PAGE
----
There is still time for sole proprietors to establish a retirement plan for 2023. And this year, some individuals may be able to contribute even more money, if they act before the tax filing deadline.
Sole proprietors can establish a plan using a SEP IRA or an Individual 401(k) and make a retirement contribution for last year. But they need to make the contribution before the tax filing deadline of April 15, 2024.
SEP IRAs have always had this flexibility. With the passage of SECURE 2.0, full retroactive contributions are now permitted for Individual 401(k) plans. There are two components to funding an Individual 401(k). Similar to a regular 401(k), savers can make elective salary deferrals as well as an employer profit sharing contribution. Prior to SECURE 2.0, sole proprietors were not able to contribute salary deferrals for the prior year. Now a full retirement contribution, including salary deferral as well as a profit-sharing contribution, can be made. As a result, a sole proprietor may be able to make larger (retroactive) contributions using an Individual 401(k).
The benefit of these retroactive contributions is that the sole proprietor may not be fully aware of their income and tax situation at the end of 2023. Now they can decide on an amount before the tax filing deadline in 2024, with an understanding of how much to contribute and what the impact would be on their 2023 tax bill.
Choosing the right plan
Comparing the options can help individuals choose the right plan for their financial situation.
The SEP-IRA and Individual 401(k) are the most popular options for sole proprietors funding retirement. Both are defined contribution plans and feature relatively high annual contribution limits. In addition, recent legislation allows SEP-IRA programs to offer Roth contributions like 401(k) plans.
Source: The figures in the table are for the 2023 tax year.
*SECURE 2.0 legislation allows a SEP-IRA to offer a Roth account option beginning in 2023. Note that as of this date, many providers are still updating systems and procedures to accommodate these recent changes, so the Roth account option may not be available yet depending on the custodian. Additionally, further guidance from the Treasury Department is needed to provide additional details on how Roth accounts would apply to a SEP-IRA.
Making the case for an Individual 401(k)
Because Individual 401(k) contributions technically consist of (employee) salary deferrals and an (employer) profit-sharing contribution, an individual may be able to contribute more to an Individual 401(k) than a SEP-IRA in certain cases.
For example, an individual with $100,000 in self-employment income is limited to a 20% contribution into a SEP-IRA. However, that same individual could contribute roughly double that amount using an Individual 401(k), consisting of a salary deferral (up to $22,500) as well as a 20% profit-sharing contribution. If that individual was age 50 or older, the Individual 401(k) would be even more compelling considering the maximum catch-up contribution of $7,500.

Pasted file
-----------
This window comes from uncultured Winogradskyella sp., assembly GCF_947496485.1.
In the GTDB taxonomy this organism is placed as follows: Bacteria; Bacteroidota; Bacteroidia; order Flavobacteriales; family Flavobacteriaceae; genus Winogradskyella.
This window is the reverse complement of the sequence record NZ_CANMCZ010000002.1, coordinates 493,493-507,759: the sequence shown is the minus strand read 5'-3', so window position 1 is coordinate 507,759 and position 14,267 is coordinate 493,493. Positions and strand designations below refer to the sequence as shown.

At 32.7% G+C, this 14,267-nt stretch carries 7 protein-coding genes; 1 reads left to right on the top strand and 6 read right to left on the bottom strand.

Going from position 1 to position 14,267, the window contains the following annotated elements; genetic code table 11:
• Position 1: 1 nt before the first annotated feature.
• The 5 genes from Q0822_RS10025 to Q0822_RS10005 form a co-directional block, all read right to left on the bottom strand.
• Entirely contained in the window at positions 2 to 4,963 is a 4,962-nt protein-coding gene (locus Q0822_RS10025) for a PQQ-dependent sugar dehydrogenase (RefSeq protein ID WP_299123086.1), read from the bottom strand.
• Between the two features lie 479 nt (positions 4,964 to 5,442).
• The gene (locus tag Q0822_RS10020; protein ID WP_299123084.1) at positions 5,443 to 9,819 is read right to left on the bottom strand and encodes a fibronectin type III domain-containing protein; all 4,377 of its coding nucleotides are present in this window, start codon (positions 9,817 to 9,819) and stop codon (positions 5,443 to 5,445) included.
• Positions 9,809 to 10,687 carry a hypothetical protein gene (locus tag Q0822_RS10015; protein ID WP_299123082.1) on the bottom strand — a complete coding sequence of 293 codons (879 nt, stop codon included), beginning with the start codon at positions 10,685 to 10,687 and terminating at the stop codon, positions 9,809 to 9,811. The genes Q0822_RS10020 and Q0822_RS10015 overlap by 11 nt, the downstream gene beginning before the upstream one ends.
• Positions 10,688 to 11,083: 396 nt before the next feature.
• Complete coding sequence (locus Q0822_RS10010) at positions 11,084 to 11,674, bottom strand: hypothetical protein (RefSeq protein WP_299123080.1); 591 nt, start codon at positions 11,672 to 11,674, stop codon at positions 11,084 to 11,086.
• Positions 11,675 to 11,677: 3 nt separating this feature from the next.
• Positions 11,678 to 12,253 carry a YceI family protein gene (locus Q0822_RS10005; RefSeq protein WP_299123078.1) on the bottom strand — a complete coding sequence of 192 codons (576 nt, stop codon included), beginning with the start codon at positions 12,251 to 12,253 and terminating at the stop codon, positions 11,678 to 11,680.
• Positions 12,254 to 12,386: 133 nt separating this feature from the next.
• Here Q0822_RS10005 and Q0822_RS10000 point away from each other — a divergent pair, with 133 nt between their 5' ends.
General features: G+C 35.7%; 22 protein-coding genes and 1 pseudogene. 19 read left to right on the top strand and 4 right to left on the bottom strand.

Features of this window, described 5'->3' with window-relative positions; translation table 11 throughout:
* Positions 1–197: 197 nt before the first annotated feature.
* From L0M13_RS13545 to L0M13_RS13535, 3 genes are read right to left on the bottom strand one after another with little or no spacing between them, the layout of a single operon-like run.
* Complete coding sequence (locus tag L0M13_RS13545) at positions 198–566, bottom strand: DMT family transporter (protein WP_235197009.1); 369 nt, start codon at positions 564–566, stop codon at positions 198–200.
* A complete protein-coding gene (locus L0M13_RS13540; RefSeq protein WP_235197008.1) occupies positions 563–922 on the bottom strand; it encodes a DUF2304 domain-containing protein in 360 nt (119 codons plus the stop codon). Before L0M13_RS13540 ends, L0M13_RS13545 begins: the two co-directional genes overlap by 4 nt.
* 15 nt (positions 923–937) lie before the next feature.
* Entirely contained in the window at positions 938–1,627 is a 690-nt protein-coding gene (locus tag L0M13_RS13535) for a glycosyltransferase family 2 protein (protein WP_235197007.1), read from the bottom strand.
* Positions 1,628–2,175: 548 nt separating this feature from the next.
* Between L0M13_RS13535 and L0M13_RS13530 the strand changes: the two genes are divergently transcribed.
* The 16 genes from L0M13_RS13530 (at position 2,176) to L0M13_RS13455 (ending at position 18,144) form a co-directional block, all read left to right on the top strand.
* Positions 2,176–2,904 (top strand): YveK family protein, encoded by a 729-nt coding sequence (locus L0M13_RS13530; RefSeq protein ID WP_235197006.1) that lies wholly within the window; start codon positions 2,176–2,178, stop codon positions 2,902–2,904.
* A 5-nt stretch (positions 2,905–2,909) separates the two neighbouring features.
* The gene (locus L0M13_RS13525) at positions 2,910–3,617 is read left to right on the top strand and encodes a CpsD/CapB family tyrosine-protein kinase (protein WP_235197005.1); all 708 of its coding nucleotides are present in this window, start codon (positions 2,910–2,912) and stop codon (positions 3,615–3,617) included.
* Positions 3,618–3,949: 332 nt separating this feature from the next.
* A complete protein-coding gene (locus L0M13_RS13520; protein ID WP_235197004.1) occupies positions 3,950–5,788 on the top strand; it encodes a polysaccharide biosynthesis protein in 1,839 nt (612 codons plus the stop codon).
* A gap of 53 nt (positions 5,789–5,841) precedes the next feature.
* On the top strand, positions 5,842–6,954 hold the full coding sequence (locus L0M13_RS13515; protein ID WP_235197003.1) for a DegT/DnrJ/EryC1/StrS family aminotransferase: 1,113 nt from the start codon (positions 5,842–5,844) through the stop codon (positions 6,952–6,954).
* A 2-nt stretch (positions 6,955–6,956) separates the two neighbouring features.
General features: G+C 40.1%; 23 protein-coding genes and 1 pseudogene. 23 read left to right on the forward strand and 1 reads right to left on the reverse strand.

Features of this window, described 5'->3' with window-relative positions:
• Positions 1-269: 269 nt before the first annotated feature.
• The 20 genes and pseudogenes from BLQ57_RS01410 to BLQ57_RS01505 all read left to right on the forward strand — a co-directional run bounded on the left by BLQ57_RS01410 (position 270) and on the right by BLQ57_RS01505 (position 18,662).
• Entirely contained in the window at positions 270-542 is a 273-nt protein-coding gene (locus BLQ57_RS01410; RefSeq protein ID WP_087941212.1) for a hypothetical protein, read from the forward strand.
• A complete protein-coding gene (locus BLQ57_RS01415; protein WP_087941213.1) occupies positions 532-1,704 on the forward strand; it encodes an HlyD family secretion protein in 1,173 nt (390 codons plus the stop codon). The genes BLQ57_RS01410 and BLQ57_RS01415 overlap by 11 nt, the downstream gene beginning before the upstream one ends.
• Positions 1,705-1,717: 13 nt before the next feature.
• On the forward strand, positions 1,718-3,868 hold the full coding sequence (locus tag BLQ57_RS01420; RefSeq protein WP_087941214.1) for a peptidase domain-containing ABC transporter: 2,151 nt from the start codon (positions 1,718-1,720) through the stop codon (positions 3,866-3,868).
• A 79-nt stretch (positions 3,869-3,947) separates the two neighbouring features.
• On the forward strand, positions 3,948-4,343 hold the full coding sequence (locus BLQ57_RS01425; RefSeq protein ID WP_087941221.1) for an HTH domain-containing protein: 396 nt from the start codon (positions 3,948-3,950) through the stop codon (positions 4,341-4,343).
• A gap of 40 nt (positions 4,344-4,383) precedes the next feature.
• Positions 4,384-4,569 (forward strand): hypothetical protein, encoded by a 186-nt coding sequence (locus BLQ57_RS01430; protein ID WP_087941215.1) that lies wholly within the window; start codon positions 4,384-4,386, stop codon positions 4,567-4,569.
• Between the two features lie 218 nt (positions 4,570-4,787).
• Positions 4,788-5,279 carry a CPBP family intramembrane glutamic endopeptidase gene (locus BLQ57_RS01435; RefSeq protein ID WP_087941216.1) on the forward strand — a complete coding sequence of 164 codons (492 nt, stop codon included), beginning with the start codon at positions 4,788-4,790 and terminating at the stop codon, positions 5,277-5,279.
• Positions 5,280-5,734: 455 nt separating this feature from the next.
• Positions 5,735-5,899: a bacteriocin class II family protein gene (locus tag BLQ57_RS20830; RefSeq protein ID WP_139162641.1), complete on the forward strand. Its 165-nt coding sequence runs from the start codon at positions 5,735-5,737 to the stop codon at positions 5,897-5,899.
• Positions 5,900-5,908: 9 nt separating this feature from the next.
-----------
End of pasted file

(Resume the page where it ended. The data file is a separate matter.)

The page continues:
Example: 2023 maximum contribution for self-employed individual with $100,000 in net income
Source: Example based on net profit figure reported on Schedule C (Profit or Loss from a Business) or Schedule K-1 in the case of a partnership. Assumes the individual has not attained age 50.
One other potential benefit is the ability to do a “backdoor” Roth IRA contribution. This strategy may be used by those who cannot directly contribute to a Roth IRA because their income exceeds eligibility limits. For 2023, income phaseouts for Roth IRA contributions begin at $138,000 for single filers, and $218,000 for married couples filing a joint return. The backdoor strategy involves making a non-deductible (for example, after-tax) contribution within a traditional IRA and then subsequently converting that amount to a Roth IRA.
There are complications to this strategy, however, referred to as the “pro rata rule.” IRS rules mandate that when an IRA consists of after-tax and pretax funds, each dollar converted to a Roth IRA must include a pro rata portion of each. Converting only after-tax IRA funds to a Roth is not allowed. While funds held within a SEP-IRA are considered as part of the pro rata calculation for determining taxes on a Roth IRA conversion, funds held within an Individual 401(k) are not considered.
See more details about this strategy in our post, “Planning strategies to prepare if taxes move higher.”
Lastly, the loan option available with an Individual 401(k) provides another way to access funds in the plan.
The case for choosing a SEP-IRA
For those who are looking for a low-cost option that is relatively simple to establish, the SEP-IRA may be a better choice. The SEP-IRA also offers the flexibility to add employees without making changes to the plan. However, it’s important that plan contributions are based on a fixed percentage (up to 25% of compensation if there are employees) for all employees including the owner. Contributions may have to be made for part-time workers defined as those who have attained age 21, worked for at least 3 of the last 5 years, and earned at least $750 annually.
Self-employed individuals may want to seek professional financial advice before choosing a plan that is optimal for their financial situation.